Tuesday, 3 May 2016

TV and Radio Review

What possessed the BBC to show “Underground”, about an undercover policeman, the week after the finale of “The Night Manager”, which is itself about an undercover secret agent? To be frank, “Undercover” seemed flat in comparison, and I gave up watching.

The same cannot be said of “Line of Duty”, which has managed the neat trick of keeping its surprises undercover, and asking the actors concerned to act in real life. Daniel Mays, portrayed as the third bent cop in the new series, was on the cover of the Radio Times.

Each of the two preceding series have had a central character, but in this case, he gets killed off at the end of the first episode. Keely Hawes, returning as Lindsay Denton, lied – as she was told to by the writer – that she would not be returning – so when she did return, it was a huge surprise. Even more so, was her character being killed off later. That meant that the final episodes left the view completely in the dark as to whether the “Caddy”, the bent undercover cop – whom we all knew, but the team didn’t – would get away with framing another member of the team.

The production values have been excellent, with a mix of action, and interrogation scenes. I think no series has had such long interrogation scenes, as evidence is displayed bit by bit, and we see the innocent protest, and the guilty sip water. They are some of the most compelling scenes in the show, but just when you think it is deskbound, it explodes into action once more.

On the Drama channel, I’ve been watching re-runs of Dangerfield, which I missed the first time around. After Nigel Le Vallaint left, Nigel Havers took over but only remained for two seasons. I can see why! While the stories are still good, part of the charm was the fact that Dangerfield and his successor both also were GPs in a general practice, so there was a “grounding” in a medical clinic as well as the police work.

In what was clearly a budget cutting measure, the clinic was disposed off, along with the sets and the actors involved, the title sequence with the memorable music by Nigel Hess (lot of Nigels involved in this series) was not reshot but just replaced with a single caption or two and a few bars of fairly unmemorable music.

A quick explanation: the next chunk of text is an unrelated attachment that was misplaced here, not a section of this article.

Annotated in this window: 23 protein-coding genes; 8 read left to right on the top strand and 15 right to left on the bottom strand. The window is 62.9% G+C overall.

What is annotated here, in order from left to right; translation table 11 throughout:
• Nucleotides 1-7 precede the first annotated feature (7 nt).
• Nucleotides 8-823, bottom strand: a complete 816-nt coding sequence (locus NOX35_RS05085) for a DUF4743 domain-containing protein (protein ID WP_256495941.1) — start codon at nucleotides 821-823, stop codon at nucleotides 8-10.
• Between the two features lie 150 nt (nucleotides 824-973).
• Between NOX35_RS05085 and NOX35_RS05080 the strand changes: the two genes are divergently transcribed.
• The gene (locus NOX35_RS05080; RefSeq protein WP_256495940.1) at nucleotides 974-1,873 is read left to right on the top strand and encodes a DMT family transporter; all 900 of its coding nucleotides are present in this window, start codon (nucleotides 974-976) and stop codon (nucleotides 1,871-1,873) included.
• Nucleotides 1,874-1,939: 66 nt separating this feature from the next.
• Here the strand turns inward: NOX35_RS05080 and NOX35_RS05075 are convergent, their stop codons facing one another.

Meanwhile, Havers’ character, Dr Paige, was given a love interest who vanished after half way through, another love interest who ended rejecting him, and the female Detective Inspector. For consistency of character, it seemed to be very badly thought out and rather unconvincing. It was no surprise that Havers decided he had enough and would move on to pastures new.

On BBC Radio 4, I enjoyed “Portrait of Churchill”, a play about the portrait by Graham Sutherland. For his 80th birthday on 30th November 1954, an all-party committee of MPs decided to present Churchill, still the Prime Minister, with a portrait of himself. It was to be Churchill's for his lifetime but then to hang in the House of Commons. The commission was given to Graham Sutherland, aged 51, then at the height of his fame. It was a painting which was to prove highly controversial, and which was destroyed after Churchill’s death by his wife.

Dan Stevens was excellent as Sutherland and Benjamin Whitrow managed to capture the nuances of Churchill’s diction without slipping into parody, and there was a sparkling dialogue between the two. When it was first unveiled, Churchill described it as "a remarkable example of modern art" to laughter from his audience. Graham Sutherland later described the disposal of the portrait as an "act of vandalism".

No comments: